Students would receive their university offers after receiving their end-of-year results – eliminating the role of predicted grades in offer-making – under new proposals set out by Ucas, the university admissions service.
In a report published today, Ucas has proposed a ‘post-qualification offer’ approach, which would see students receive their offers in the summer after their grades are released. Applicants would submit their Ucas forms during the winter and spring, as they do presently, under the plans.
Ucas announced it was considering two “radical new options” for admissions reform in November last year. The two options, known as post-qualification offers and post-qualification applications, would mark a radical departure from the current system.
The PQA option not favoured by Ucas would see students submit applications after results day, which would entail extensive changes to school and university timetables. The review criticised this model “as this could lead to poorer quality decisions by students, and increase dropout rates”. It would also run the risk of making university offers “purely about exam results, and not individuals,” the Ucas chief executive Clare Marchant said.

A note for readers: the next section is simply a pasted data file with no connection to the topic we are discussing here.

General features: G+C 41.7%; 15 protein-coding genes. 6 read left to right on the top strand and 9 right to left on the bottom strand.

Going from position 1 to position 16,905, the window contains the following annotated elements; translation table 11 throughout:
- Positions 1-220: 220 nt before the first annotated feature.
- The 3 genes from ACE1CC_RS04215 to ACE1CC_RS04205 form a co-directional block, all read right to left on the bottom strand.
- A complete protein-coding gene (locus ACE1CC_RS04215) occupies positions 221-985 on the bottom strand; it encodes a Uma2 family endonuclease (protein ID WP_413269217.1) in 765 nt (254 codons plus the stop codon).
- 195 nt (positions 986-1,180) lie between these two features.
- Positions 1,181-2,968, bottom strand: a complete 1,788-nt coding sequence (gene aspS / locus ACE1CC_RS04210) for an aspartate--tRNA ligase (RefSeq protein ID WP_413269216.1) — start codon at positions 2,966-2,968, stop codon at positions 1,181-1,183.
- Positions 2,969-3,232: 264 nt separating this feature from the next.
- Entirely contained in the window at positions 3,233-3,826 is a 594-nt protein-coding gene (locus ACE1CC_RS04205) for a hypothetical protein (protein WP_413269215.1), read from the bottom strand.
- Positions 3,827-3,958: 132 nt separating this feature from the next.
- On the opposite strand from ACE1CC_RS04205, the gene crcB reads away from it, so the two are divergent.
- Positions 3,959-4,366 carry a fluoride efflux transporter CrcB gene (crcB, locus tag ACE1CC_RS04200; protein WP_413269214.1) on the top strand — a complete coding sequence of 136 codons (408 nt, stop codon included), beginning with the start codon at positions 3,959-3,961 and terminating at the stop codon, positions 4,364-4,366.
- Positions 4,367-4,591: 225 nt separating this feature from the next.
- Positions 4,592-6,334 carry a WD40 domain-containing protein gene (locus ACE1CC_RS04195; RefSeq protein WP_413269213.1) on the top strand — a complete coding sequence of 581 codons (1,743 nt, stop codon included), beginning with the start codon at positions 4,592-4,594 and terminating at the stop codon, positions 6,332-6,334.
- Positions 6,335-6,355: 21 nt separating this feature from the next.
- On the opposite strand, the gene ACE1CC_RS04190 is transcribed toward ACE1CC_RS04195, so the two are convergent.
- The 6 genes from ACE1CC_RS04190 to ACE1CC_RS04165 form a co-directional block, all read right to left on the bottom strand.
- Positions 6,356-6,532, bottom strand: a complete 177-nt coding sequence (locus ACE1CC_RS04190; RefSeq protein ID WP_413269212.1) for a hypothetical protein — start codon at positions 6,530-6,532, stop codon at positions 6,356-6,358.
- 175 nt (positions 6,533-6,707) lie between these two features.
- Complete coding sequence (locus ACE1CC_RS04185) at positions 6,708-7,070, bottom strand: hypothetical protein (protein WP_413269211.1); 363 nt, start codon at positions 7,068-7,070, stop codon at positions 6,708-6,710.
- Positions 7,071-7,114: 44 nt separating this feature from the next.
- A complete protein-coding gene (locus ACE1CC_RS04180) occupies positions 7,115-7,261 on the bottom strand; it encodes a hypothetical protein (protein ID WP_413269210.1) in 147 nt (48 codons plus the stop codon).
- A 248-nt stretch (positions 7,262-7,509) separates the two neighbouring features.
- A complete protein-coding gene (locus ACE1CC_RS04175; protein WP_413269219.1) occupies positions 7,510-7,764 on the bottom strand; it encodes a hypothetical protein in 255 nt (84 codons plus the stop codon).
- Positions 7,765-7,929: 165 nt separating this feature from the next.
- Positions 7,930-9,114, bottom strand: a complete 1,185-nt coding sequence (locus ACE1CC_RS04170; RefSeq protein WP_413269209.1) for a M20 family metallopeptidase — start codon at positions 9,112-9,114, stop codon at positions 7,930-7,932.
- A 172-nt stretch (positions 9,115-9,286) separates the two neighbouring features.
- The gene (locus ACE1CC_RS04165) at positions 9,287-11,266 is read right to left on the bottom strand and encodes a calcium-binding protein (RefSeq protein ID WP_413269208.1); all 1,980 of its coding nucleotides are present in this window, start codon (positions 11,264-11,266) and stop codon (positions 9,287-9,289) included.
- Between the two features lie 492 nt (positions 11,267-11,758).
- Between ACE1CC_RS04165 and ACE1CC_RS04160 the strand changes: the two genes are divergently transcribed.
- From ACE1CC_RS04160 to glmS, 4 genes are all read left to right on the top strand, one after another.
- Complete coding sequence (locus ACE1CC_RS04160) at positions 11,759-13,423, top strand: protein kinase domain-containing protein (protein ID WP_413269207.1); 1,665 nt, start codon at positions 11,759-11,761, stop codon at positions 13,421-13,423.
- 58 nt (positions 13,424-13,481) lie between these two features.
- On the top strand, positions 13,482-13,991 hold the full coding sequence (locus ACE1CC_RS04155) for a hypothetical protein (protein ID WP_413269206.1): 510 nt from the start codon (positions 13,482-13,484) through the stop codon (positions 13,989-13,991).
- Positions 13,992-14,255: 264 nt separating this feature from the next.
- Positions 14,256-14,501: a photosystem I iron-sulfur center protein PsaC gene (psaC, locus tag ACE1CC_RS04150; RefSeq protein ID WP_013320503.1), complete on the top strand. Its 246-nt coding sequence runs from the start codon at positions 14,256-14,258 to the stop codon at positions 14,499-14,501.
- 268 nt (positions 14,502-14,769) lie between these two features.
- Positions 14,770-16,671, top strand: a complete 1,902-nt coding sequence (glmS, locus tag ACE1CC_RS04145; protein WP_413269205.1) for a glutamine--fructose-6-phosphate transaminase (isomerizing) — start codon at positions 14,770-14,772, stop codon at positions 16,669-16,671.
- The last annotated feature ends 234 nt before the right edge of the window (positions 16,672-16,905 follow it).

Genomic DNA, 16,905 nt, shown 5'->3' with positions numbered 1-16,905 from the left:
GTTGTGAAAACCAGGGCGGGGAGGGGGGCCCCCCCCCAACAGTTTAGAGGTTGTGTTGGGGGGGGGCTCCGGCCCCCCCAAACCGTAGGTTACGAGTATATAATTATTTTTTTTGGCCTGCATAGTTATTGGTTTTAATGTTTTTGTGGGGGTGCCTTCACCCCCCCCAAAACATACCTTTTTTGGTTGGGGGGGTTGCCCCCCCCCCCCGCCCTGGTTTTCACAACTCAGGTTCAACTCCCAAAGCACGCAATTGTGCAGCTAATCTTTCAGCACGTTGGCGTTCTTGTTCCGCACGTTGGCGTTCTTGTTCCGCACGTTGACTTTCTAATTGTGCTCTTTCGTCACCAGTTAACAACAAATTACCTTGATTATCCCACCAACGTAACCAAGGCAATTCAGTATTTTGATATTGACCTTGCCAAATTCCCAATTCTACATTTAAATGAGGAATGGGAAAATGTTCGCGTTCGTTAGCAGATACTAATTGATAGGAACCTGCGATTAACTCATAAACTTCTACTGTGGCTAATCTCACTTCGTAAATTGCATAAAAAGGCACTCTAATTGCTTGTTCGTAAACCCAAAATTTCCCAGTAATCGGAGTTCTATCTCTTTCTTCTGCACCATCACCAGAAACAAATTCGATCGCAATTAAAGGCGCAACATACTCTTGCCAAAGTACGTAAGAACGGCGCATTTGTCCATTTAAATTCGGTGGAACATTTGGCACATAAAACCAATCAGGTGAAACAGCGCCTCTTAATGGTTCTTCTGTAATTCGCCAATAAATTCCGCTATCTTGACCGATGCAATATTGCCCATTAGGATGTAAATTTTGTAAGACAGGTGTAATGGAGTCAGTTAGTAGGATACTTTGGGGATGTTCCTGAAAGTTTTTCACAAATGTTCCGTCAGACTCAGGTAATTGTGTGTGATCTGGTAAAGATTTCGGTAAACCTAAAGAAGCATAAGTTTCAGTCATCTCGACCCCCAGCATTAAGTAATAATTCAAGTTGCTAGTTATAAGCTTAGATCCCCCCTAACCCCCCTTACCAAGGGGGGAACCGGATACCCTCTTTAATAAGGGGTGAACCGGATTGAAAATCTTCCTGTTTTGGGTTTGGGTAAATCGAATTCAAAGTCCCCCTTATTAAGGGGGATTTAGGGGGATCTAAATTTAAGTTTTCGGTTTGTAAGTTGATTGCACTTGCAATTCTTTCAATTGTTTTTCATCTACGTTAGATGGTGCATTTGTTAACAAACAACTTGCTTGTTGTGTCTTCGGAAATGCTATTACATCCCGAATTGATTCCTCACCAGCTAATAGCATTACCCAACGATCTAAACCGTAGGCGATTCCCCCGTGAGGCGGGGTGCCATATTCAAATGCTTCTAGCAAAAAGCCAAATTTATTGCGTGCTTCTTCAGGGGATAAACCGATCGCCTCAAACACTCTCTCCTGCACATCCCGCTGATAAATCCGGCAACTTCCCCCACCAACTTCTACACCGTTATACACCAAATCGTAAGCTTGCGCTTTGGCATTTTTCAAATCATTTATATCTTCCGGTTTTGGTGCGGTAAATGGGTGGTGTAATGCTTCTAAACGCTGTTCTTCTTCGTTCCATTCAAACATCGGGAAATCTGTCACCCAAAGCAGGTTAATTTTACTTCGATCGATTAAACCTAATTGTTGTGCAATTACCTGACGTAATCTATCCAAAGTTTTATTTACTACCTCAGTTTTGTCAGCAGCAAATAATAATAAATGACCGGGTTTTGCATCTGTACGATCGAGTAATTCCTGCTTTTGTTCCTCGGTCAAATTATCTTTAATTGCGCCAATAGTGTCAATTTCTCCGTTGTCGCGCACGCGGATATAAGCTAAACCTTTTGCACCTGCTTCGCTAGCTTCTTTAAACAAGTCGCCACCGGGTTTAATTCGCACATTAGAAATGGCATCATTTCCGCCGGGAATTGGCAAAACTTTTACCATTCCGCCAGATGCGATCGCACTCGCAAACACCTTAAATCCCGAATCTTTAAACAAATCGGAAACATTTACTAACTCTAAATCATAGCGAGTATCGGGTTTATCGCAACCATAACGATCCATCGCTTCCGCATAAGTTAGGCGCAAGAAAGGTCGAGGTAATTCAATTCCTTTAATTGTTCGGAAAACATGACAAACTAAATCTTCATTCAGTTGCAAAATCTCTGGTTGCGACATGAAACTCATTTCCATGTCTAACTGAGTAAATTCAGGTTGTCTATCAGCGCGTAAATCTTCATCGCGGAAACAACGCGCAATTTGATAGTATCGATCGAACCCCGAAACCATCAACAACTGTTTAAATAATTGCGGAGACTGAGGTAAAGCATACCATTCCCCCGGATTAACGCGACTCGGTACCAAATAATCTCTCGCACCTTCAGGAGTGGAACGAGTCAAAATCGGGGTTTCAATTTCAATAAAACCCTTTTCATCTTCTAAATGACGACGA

Any new model would require schools and colleges to be available for longer during the summer to support students as they receive offers. The vast majority of students rely on this support
– Clare Marchant, Ucas
Education secretary Gavin Williamson commissioned a government review of admissions last year, declaring that the current system “breeds low aspiration and unfairness“. The government’s review is due to be published in a few weeks.
Ucas said its plans require further consideration with the HE sector. It would present challenges to the application processes of international students and need to work alongside the education systems across the four nations of the UK – which all have different examinations and results days. Ucas says it is essential students receive support from schools and colleges during the post-results offer-making period, which would fall amid the summer holidays.
The proposals follow over two years of consultation with nearly 15,000 applicants. According to a Ucas survey, 70% of students surveyed want a system that allows them to submit applications before exams.
Ms Marchant said: “Such an approach is not without significant challenge. Any new model would require schools and colleges to be available for longer during the summer to support students as they receive offers. The vast majority of students rely on this support, with 85% saying in our survey that they consulted with a teacher or adviser when making their university decisions, and two-thirds doing this on a regular basis.
“Equally, consideration would need to be given on how international students apply to UK universities, as a system where offers are made later in the year poses significant risks to the UK’s competitive position in the global student recruitment market.
“Through our engagement stakeholders also told us the importance of maintaining and enhancing the options available to students. This includes ensuring that all UK destinations remain available, but also that greater information is given about other routes, such as apprenticeships, alongside undergraduate options.”